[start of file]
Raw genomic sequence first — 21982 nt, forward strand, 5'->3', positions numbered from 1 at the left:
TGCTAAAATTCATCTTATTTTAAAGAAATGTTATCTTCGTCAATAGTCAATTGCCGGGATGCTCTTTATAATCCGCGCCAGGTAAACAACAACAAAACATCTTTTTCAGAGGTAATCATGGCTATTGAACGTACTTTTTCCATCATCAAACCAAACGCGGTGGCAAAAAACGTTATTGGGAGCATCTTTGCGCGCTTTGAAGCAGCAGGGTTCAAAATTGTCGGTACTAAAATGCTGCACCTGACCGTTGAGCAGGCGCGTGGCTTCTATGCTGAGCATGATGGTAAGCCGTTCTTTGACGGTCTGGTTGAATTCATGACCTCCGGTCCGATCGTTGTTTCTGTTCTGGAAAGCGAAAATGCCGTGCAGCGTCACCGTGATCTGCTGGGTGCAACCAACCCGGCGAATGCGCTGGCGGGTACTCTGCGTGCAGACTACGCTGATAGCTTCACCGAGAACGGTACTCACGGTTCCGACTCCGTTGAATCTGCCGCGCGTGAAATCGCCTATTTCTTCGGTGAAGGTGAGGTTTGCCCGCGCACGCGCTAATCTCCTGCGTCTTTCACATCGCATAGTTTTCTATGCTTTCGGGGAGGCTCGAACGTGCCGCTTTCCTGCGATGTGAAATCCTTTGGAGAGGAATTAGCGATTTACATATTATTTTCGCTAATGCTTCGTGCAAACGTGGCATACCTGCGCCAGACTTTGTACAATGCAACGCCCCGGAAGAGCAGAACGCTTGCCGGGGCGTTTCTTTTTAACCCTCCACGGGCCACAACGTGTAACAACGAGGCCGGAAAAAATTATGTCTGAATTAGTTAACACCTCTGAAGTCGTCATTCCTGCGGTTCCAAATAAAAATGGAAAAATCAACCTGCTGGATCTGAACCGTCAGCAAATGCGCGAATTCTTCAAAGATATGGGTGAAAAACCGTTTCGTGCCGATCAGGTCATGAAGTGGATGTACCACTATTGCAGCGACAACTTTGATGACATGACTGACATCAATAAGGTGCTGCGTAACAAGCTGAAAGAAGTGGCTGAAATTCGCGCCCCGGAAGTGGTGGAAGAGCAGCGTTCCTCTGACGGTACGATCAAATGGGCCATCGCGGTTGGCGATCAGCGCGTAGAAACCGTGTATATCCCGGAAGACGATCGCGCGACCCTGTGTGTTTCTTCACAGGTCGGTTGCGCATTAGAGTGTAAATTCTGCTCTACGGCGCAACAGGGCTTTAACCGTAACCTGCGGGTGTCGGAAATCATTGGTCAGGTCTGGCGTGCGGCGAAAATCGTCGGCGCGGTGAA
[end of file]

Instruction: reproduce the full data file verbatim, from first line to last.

Raw genomic sequence first — 21982 nt, forward strand, 5'->3', positions numbered from 1 at the left:
TGCTAAAATTCATCTTATTTTAAAGAAATGTTATCTTCGTCAATAGTCAATTGCCGGGATGCTCTTTATAATCCGCGCCAGGTAAACAACAACAAAACATCTTTTTCAGAGGTAATCATGGCTATTGAACGTACTTTTTCCATCATCAAACCAAACGCGGTGGCAAAAAACGTTATTGGGAGCATCTTTGCGCGCTTTGAAGCAGCAGGGTTCAAAATTGTCGGTACTAAAATGCTGCACCTGACCGTTGAGCAGGCGCGTGGCTTCTATGCTGAGCATGATGGTAAGCCGTTCTTTGACGGTCTGGTTGAATTCATGACCTCCGGTCCGATCGTTGTTTCTGTTCTGGAAAGCGAAAATGCCGTGCAGCGTCACCGTGATCTGCTGGGTGCAACCAACCCGGCGAATGCGCTGGCGGGTACTCTGCGTGCAGACTACGCTGATAGCTTCACCGAGAACGGTACTCACGGTTCCGACTCCGTTGAATCTGCCGCGCGTGAAATCGCCTATTTCTTCGGTGAAGGTGAGGTTTGCCCGCGCACGCGCTAATCTCCTGCGTCTTTCACATCGCATAGTTTTCTATGCTTTCGGGGAGGCTCGAACGTGCCGCTTTCCTGCGATGTGAAATCCTTTGGAGAGGAATTAGCGATTTACATATTATTTTCGCTAATGCTTCGTGCAAACGTGGCATACCTGCGCCAGACTTTGTACAATGCAACGCCCCGGAAGAGCAGAACGCTTGCCGGGGCGTTTCTTTTTAACCCTCCACGGGCCACAACGTGTAACAACGAGGCCGGAAAAAATTATGTCTGAATTAGTTAACACCTCTGAAGTCGTCATTCCTGCGGTTCCAAATAAAAATGGAAAAATCAACCTGCTGGATCTGAACCGTCAGCAAATGCGCGAATTCTTCAAAGATATGGGTGAAAAACCGTTTCGTGCCGATCAGGTCATGAAGTGGATGTACCACTATTGCAGCGACAACTTTGATGACATGACTGACATCAATAAGGTGCTGCGTAACAAGCTGAAAGAAGTGGCTGAAATTCGCGCCCCGGAAGTGGTGGAAGAGCAGCGTTCCTCTGACGGTACGATCAAATGGGCCATCGCGGTTGGCGATCAGCGCGTAGAAACCGTGTATATCCCGGAAGACGATCGCGCGACCCTGTGTGTTTCTTCACAGGTCGGTTGCGCATTAGAGTGTAAATTCTGCTCTACGGCGCAACAGGGCTTTAACCGTAACCTGCGGGTGTCGGAAATCATTGGTCAGGTCTGGCGTGCGGCGAAAATCGTCGGCGCGGTGAA